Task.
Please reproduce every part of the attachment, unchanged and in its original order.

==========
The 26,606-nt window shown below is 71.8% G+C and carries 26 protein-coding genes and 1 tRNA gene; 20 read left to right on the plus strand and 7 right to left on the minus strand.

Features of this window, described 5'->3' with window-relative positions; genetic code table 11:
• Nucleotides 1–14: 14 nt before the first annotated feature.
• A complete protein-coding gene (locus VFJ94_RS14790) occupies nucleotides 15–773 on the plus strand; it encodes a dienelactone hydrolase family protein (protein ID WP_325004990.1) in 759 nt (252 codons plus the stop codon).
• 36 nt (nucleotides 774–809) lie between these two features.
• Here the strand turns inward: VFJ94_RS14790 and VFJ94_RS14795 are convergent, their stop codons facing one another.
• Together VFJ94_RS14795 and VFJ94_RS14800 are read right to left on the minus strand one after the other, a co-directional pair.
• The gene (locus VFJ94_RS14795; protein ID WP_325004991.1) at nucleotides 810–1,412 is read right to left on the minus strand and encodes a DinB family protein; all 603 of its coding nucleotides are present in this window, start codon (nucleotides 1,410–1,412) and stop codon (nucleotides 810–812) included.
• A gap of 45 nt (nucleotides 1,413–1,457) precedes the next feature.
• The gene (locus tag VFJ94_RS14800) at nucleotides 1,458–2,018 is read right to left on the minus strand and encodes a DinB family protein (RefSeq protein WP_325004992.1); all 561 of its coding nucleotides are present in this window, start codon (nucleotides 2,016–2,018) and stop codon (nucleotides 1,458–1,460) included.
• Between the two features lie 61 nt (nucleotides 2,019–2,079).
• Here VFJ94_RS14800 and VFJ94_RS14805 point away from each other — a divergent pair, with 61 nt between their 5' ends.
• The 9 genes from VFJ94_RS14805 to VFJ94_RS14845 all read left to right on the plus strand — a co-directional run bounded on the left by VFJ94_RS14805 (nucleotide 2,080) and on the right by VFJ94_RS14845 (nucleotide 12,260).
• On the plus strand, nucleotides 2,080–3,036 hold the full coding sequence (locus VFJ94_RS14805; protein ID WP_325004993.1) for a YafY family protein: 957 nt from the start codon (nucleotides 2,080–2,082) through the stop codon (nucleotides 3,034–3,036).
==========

The 26,606-nt window shown below is 71.8% G+C and carries 26 protein-coding genes and 1 tRNA gene; 20 read left to right on the plus strand and 7 right to left on the minus strand.

Features of this window, described 5'->3' with window-relative positions; genetic code table 11:
• Nucleotides 1–14: 14 nt before the first annotated feature.
• A complete protein-coding gene (locus VFJ94_RS14790) occupies nucleotides 15–773 on the plus strand; it encodes a dienelactone hydrolase family protein (protein ID WP_325004990.1) in 759 nt (252 codons plus the stop codon).
• 36 nt (nucleotides 774–809) lie between these two features.
• Here the strand turns inward: VFJ94_RS14790 and VFJ94_RS14795 are convergent, their stop codons facing one another.
• Together VFJ94_RS14795 and VFJ94_RS14800 are read right to left on the minus strand one after the other, a co-directional pair.
• The gene (locus VFJ94_RS14795; protein ID WP_325004991.1) at nucleotides 810–1,412 is read right to left on the minus strand and encodes a DinB family protein; all 603 of its coding nucleotides are present in this window, start codon (nucleotides 1,410–1,412) and stop codon (nucleotides 810–812) included.
• A gap of 45 nt (nucleotides 1,413–1,457) precedes the next feature.
• The gene (locus tag VFJ94_RS14800) at nucleotides 1,458–2,018 is read right to left on the minus strand and encodes a DinB family protein (RefSeq protein WP_325004992.1); all 561 of its coding nucleotides are present in this window, start codon (nucleotides 2,016–2,018) and stop codon (nucleotides 1,458–1,460) included.
• Between the two features lie 61 nt (nucleotides 2,019–2,079).
• Here VFJ94_RS14800 and VFJ94_RS14805 point away from each other — a divergent pair, with 61 nt between their 5' ends.
• The 9 genes from VFJ94_RS14805 to VFJ94_RS14845 all read left to right on the plus strand — a co-directional run bounded on the left by VFJ94_RS14805 (nucleotide 2,080) and on the right by VFJ94_RS14845 (nucleotide 12,260).
• On the plus strand, nucleotides 2,080–3,036 hold the full coding sequence (locus VFJ94_RS14805; protein ID WP_325004993.1) for a YafY family protein: 957 nt from the start codon (nucleotides 2,080–2,082) through the stop codon (nucleotides 3,034–3,036).